- Emoluments Encore. In good ole fashioned emoluments news,apparently Trump World Tower condos were rented by seven foreign governments in 2017 without approval from Congress. Incredibly, the Trump Organization’s defense was that this was somehow misleading because the Trump World Tower wasn’t really owned by the Trump Organization.
- Chatting with Putin about the Russia ‘Hoax’.* Trump may have refused to bring up election meddling with Putin, but that didn’t stop him from talking with the Russian leader for an hour about the Mueller investigation ‘hoax.’ He apparently also discussed the current situation in Venezuela, as well as China and North Korea.
Your “Normal” Weird:
- Sanction Sparring. North Korea launched new projectile missiles this week, testing both their arsenal and presumably Trump’s ability to keep claiming he and Kim are BFFs after he refused to remove sanctions in February. Meanwhile, Trump has announced he’s imposing new tariffs on China, leading Chinese social media to compare him to Thanos because he’s wiping out half their stock market. So not a great week for our shaky relationships in Asia.
- Baby Beluga Charm Offensive. Okay, fine, there’s no evidence that the friendly whale with a harness stamped ‘Property [of] St Petersburg’ was a juvenile, but ‘the world’s friendliest escaped Russian spy’ was in the news for being adorable nonetheless. Apparently the budding spy has taken it upon itself to defect to Norway, and is now refusing to leave. And bugs the locals for pets on the snout. (As military discharge plans go, I gotta say that one is pretty good.)
- Facebook Eats Crow. Facebook made a big show of banning extremists like Alex Jones and Milo Yiannopoulos this week, presumably to distract from last week’s hefty fine fiasco. It’s a big step in the right direction, though “related” content is still allowed because, y’know, we apparently can’t treat white supremacists like they’re actually dangerous.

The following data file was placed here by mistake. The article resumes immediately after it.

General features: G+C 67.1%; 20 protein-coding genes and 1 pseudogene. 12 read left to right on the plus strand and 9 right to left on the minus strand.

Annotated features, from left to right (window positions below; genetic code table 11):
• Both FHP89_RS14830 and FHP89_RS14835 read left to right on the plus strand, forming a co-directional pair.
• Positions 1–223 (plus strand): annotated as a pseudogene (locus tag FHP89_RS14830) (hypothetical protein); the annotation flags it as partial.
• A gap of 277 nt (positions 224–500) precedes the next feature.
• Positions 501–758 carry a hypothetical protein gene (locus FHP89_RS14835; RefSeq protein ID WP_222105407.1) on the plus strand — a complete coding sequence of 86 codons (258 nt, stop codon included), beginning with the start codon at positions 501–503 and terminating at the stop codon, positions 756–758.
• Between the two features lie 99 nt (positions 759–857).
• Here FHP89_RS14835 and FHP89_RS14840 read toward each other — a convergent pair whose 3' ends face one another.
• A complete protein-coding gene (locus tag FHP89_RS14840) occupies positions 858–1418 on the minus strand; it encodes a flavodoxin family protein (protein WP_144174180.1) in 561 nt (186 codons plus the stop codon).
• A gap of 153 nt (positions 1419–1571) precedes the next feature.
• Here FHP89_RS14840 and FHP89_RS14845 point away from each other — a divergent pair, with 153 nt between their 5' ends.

- UNC Shooting. There was yet another school shooting this past week, this time at UNC Charlotte. The shooting resulted in two deaths and four injuries, including the death of a student who likely saved many others’ lives by taking the gunman down. It’s unclear what motivated this shooter, as he left no manifesto and hasn’t issued a statement.
- ACA Awfulness (Again). The Trump administration filed a formal request to invalidate the Affordable Care Act this week, despite basically no backing from Congress, because a recent court case created a new opportunity for them to seize. I’ll be honest, it’s hard to get worked up about this Groundhog Day bonanza by the fifty-seventh viewing, but we should still probably track this. If the attempt succeeded, ACA repeal would be devastating for millions.
- Your Painfully Regular Bad Immigration Updates. This was another bad week for immigration, which is a phrase I seem to type every week nowadays. At the start of the week, Trump imposed more restrictions on asylum applicants, ordering DHS to impose application fees and bar work authorization. (This is, shall we say, not in the spirit of humanitarian aid, and will almost certainly be challenged in the courts.) Meanwhile, former DHS Secretary John Kelly was in the news for joining the board of the company that runs the largest shelter for migrant kids in the country. And the Trump administration is considering deporting people for lawfully accessing public benefits, because I guess the words ‘public charge’ weren’t sufficiently scaring immigrants anymore.
- Recent Court Resilience. In more positive news, a panel of judges in Ohio decided that the state’s congressional map was unconstitutional partisan gerrymandering — their words, not mine! — and therefore impermissible. This is a big deal, both in and of itself and because it’s unusual for courts to consider cases like this when there’s an open Supreme Court case. And California is suing the Trump administration over its ‘conscientious objection’ healthcare rule, which allows healthcare providers to refuse to treat certain patients. So courts are remaining an important way for people to get their rights enforced.
So that’s what I have for this week, and I think we can all agree it’s more than enough. For making it through, you deserve capybaras making friends with other critters and an eventual better government. I’ll be back next week with more (and hopefully less confusing) news, and I hope you will be back as well — but in the meantime, feel free to ping the National News Roundup ask box, which is there for your constructive comments. Send me questions! Send me feedback! Send me the ability to take more naps!